Margaret Cho also tells horror storeis about her attempt at sitcom stardom (with Americna Girl) and the producers obssessing about her weight.
Sitcomland can suck.

 
At 8:07 PM, August 02, 2005, Anonymous Anonymous said...

Good points all around, specially from the author.but I wasn;t impressed with feeney's bit. While Feeney attempts to veil his contempt for the "not conventionally attractive" male with some hastily added explanation about their being "immature, emotional disconnected, etc etc etc", we all know whats the real issue here.

WE (americans) have rigid conceptions about who's HOT and who's NOT, and we pass EVERYONE through our filters regardless of what he/she has achieved in life. Einstein had a paunch for most of his life btw......thank heavens he wasn't american all his life ;)

So what can we say about America? Not too much except that we're stuck on looks and little else.
Go to any other country in the world and you'll find the emphasis on looks (for both men and women) is significantly lower.

Men and women value each other for a combination of intelligence, looks, strength, capability, emotional maturity and stability, loyalty, etc in no fixed order. Very often one of the big four: strength, smarts, looks, wealth may be even ignored.and the one thats most commonly ignored is looks (even more often than strength). The net result is that we have India and China the clearly brainiest countries in the world, spiriting away jobs from our nation, with the HOT dudes ending up pumping gas at Minitmarts or flipping burgers at Wendy's (NOT every looker ends up on television).

Tech jobs leaving the country at a steady rate, american college kids adding NOTHING to their pathetic skill sets and parents focusing on getting their gals b**b jobs instead, the US owing its edge in Science and Technology strongly to immigrant Asians and foreign students and researchers (NOT particularly good looking usually), and so on and so on.

AND NO....the purpose of these sitcoms is NOT to staisfy any female fantasy. it is to convey the idea to the predominantly overweight (but not necessarily unattractive btw) americans that HERE IS A LOSER..A George Costanza if you like....HE gets dates, he is happy, women love him, BEAUTIFUL women love him.......so ANYTHING you can do to improve your lot will raise your image in the eyes of the opposite sex. Good luck bro......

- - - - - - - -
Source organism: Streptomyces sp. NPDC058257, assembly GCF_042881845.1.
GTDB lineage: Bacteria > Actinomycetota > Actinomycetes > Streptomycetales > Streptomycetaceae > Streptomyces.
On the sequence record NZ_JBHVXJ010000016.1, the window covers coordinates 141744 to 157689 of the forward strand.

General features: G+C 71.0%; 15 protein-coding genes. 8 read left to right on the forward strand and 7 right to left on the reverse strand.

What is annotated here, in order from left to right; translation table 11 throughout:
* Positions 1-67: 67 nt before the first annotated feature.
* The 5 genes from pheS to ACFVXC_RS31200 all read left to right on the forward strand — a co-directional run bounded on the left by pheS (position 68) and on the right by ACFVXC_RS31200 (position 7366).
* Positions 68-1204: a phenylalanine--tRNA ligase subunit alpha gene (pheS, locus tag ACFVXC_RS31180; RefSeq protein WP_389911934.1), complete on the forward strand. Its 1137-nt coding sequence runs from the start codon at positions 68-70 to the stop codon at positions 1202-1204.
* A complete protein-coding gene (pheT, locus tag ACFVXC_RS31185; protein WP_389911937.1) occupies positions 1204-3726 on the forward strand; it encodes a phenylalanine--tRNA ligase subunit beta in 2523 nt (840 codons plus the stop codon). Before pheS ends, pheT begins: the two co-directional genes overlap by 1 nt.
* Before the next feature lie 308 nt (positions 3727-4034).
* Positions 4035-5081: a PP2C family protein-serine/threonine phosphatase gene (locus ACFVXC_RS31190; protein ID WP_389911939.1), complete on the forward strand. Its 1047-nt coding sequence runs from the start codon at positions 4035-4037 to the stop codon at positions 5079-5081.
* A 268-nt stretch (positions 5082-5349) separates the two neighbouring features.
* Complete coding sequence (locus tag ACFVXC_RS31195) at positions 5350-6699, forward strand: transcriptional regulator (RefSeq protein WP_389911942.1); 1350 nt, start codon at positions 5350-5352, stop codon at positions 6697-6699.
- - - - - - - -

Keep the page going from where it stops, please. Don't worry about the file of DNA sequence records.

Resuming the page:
YES.......we should have pairings of physically imperfect women with idealised men, but I doubt that Feeney is arguing about THAT. The author of THIS blog is..I can see that.

In any case, if we also had "imperfect" woman-studly dude pairings alongside 'imperfect guy-hot babe', television would finally be sending some refreshing messages.

And oh yes, when do we plan to get rid of this combination of fat and unattractive that we are used to....seen Kevin James real-life wife? hotter than his on-screen one..BUT a filipina - NOT caucasian. Caucasian women are dumber, shallower and an order of magnitude more useless to the human race, can I draw that conclusion. NOT from this for sure....but from what I know through my 60 years of life, working in national security, fighting with the marines, earning a doctorate in engineering, etc etc etc....maybe I can. Anyway two points I can make here:

since its physical attractiveness that rates highest among americans I have this to say: When you're ugly, you're ugly, fat or thin.
If you're good looking, you stay good looking, even if youre heavier, your appeal may reduce though above a certain level of body fat as you make the transition from chubby to obese.
Check out the "BUTTFACE" segments on Howard Stern and you'll agree with some portion of my first contention. THEN look first at the swelte Condi Rice and then at pudgy Bill Clinton for further confirmation of both points in order.

To continue..how did "Sex and the City" begin? with the disclaimer that the women you were gonna see on screen would not have liasons with regular-looking guys but the blatantly studly variety......why did the concept work? Because America probably has the highest percentage of sexually insecure (and yet vain) middle aged women who need constant reminders that they can feel attractive and be romantically linked to younger guys. Interesting side note here:
We as a nation are allowing our women to evolve into good looking vegetables. we don;t care if you don;t contribute to our economy or in the science and tech arena,,,,,,,we don;t care if youre dumb and physically inferior.just stay hot.

Why do we have women in the army when they are clearly physically inferior to male recruits? (I;m an ex-marine btw) Why do we have women in research when most men would do the job better......why DO we have women...cos theyre the only way we can propagate the human race. are women encouraged to enter these male fields. not really, we'd much rather see you on "Girls Gone Wild"......go get your b**b job, hon....your brother is needed for some inportant work here. Try and argue with me on this point.......

We have to see how the human race needs to evolve. WHAT characteristics are required to maintain the current rate of progress (and improve on it)...and looks while important from a personal standpoint is NOT one of them. We might have been better off as a bunch of totally hot dudes and dudettes dragging ourselves to our caves, clubs in hand (if american preferences were the world standard)!

 

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My Urban Kvetch: BIG, FAT DOUBLE STANDARD